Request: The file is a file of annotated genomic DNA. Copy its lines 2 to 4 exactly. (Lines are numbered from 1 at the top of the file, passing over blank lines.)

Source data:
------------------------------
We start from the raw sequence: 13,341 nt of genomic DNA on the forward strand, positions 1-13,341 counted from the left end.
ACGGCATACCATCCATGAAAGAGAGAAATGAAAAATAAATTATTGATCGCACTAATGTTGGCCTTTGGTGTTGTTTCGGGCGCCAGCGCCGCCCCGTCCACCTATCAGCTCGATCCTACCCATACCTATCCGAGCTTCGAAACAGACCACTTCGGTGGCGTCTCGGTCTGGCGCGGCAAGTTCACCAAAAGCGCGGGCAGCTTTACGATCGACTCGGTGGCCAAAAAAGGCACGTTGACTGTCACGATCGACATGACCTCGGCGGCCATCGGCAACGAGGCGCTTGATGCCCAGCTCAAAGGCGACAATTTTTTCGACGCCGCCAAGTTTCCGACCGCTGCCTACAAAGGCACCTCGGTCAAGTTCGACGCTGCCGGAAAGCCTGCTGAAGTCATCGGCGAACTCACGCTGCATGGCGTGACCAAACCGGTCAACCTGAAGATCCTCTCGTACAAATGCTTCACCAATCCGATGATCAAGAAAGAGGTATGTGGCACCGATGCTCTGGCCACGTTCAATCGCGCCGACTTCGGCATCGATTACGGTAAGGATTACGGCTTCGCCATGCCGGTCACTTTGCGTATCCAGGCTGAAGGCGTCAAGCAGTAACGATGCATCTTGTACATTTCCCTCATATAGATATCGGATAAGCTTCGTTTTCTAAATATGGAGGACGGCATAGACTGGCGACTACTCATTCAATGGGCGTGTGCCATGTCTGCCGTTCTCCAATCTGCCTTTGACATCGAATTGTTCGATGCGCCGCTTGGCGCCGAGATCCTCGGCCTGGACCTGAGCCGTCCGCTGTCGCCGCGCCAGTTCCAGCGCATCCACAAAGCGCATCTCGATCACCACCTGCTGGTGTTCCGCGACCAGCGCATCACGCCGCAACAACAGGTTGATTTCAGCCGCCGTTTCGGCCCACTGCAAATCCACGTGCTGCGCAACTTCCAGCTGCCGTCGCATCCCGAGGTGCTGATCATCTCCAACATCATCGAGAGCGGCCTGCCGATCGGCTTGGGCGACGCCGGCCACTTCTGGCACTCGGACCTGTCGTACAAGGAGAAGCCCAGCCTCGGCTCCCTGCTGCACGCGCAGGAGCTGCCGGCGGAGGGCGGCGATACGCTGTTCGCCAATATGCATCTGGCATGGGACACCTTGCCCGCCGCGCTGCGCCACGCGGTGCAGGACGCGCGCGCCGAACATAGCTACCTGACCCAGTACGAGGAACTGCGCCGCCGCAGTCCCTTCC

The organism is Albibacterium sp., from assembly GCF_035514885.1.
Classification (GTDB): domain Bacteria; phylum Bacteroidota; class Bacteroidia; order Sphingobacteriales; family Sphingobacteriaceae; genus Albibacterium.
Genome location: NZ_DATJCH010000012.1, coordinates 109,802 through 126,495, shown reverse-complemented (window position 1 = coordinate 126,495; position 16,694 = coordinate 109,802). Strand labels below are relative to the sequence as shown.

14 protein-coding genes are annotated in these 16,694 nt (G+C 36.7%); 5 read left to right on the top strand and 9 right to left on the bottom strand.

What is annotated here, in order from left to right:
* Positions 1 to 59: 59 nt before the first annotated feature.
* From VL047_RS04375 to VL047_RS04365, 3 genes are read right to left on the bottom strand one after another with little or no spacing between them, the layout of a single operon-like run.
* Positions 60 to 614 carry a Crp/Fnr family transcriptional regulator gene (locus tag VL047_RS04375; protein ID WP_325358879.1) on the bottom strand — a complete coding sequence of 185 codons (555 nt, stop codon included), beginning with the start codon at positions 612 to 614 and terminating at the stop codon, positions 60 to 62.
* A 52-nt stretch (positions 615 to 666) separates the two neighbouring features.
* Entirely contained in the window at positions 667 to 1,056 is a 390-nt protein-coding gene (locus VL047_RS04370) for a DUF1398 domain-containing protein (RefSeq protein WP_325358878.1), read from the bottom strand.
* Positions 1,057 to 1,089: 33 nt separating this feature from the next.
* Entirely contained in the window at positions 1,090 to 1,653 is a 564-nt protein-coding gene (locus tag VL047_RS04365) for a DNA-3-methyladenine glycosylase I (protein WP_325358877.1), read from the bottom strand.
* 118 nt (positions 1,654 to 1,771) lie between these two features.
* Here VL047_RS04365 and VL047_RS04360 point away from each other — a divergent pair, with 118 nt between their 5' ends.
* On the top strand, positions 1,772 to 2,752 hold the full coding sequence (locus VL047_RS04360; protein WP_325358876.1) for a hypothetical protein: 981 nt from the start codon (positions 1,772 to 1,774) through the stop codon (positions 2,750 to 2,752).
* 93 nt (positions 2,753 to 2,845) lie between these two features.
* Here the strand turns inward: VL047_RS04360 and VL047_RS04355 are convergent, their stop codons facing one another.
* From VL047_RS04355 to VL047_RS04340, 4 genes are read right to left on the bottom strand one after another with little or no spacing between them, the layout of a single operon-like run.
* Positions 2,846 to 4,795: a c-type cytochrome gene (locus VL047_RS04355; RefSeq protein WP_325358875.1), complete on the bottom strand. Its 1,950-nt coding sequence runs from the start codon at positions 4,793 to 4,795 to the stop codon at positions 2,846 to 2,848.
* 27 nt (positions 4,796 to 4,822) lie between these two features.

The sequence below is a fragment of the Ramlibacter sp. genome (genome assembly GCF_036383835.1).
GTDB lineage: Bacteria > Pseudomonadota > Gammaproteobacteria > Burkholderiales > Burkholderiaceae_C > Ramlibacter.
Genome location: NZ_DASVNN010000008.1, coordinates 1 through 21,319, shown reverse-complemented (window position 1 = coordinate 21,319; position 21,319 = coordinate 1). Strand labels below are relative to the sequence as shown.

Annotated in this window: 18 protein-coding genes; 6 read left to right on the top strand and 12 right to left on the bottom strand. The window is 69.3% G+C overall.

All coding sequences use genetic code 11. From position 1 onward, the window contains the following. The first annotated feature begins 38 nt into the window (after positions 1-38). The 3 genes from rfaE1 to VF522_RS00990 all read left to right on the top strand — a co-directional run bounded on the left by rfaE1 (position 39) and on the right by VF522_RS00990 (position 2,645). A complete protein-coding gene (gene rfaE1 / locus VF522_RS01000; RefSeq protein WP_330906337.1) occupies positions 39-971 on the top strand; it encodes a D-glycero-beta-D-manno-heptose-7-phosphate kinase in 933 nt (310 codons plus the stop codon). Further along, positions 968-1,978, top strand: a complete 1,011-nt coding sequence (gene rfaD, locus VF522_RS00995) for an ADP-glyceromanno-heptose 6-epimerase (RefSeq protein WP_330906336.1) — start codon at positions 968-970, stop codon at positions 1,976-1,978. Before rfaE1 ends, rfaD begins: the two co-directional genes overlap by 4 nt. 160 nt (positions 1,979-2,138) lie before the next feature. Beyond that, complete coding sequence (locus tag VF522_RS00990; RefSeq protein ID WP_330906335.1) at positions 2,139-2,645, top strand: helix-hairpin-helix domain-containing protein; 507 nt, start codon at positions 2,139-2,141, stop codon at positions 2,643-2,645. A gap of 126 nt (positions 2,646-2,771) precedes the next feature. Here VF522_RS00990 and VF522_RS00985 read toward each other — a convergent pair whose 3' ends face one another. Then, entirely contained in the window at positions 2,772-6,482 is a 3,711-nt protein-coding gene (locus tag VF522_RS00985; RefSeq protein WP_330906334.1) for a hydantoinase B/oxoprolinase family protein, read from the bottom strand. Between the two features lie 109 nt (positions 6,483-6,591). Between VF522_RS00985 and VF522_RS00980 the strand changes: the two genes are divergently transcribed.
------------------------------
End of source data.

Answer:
ACGGCATACCATCCATGAAAGAGAGAAATGAAAAATAAATTATTGATCGCACTAATGTTGGCCTTTGGTGTTGTTTCGGGCGCCAGCGCCGCCCCGTCCACCTATCAGCTCGATCCTACCCATACCTATCCGAGCTTCGAAACAGACCACTTCGGTGGCGTCTCGGTCTGGCGCGGCAAGTTCACCAAAAGCGCGGGCAGCTTTACGATCGACTCGGTGGCCAAAAAAGGCACGTTGACTGTCACGATCGACATGACCTCGGCGGCCATCGGCAACGAGGCGCTTGATGCCCAGCTCAAAGGCGACAATTTTTTCGACGCCGCCAAGTTTCCGACCGCTGCCTACAAAGGCACCTCGGTCAAGTTCGACGCTGCCGGAAAGCCTGCTGAAGTCATCGGCGAACTCACGCTGCATGGCGTGACCAAACCGGTCAACCTGAAGATCCTCTCGTACAAATGCTTCACCAATCCGATGATCAAGAAAGAGGTATGTGGCACCGATGCTCTGGCCACGTTCAATCGCGCCGACTTCGGCATCGATTACGGTAAGGATTACGGCTTCGCCATGCCGGTCACTTTGCGTATCCAGGCTGAAGGCGTCAAGCAGTAACGATGCATCTTGTACATTTCCCTCATATAGATATCGGATAAGCTTCGTTTTCTAAATATGGAGGACGGCATAGACTGGCGACTACTCATTCAATGGGCGTGTGCCATGTCTGCCGTTCTCCAATCTGCCTTTGACATCGAATTGTTCGATGCGCCGCTTGGCGCCGAGATCCTCGGCCTGGACCTGAGCCGTCCGCTGTCGCCGCGCCAGTTCCAGCGCATCCACAAAGCGCATCTCGATCACCACCTGCTGGTGTTCCGCGACCAGCGCATCACGCCGCAACAACAGGTTGATTTCAGCCGCCGTTTCGGCCCACTGCAAATCCACGTGCTGCGCAACTTCCAGCTGCCGTCGCATCCCGAGGTGCTGATCATCTCCAACATCATCGAGAGCGGCCTGCCGATCGGCTTGGGCGACGCCGGCCACTTCTGGCACTCGGACCTGTCGTACAAGGAGAAGCCCAGCCTCGGCTCCCTGCTGCACGCGCAGGAGCTGCCGGCGGAGGGCGGCGATACGCTGTTCGCCAATATGCATCTGGCATGGGACACCTTGCCCGCCGCGCTGCGCCACGCGGTGCAGGACGCGCGCGCCGAACATAGCTACCTGACCCAGTACGAGGAACTGCGCCGCCGCAGTCCCTTCC

The organism is Albibacterium sp., from assembly GCF_035514885.1.
Classification (GTDB): domain Bacteria; phylum Bacteroidota; class Bacteroidia; order Sphingobacteriales; family Sphingobacteriaceae; genus Albibacterium.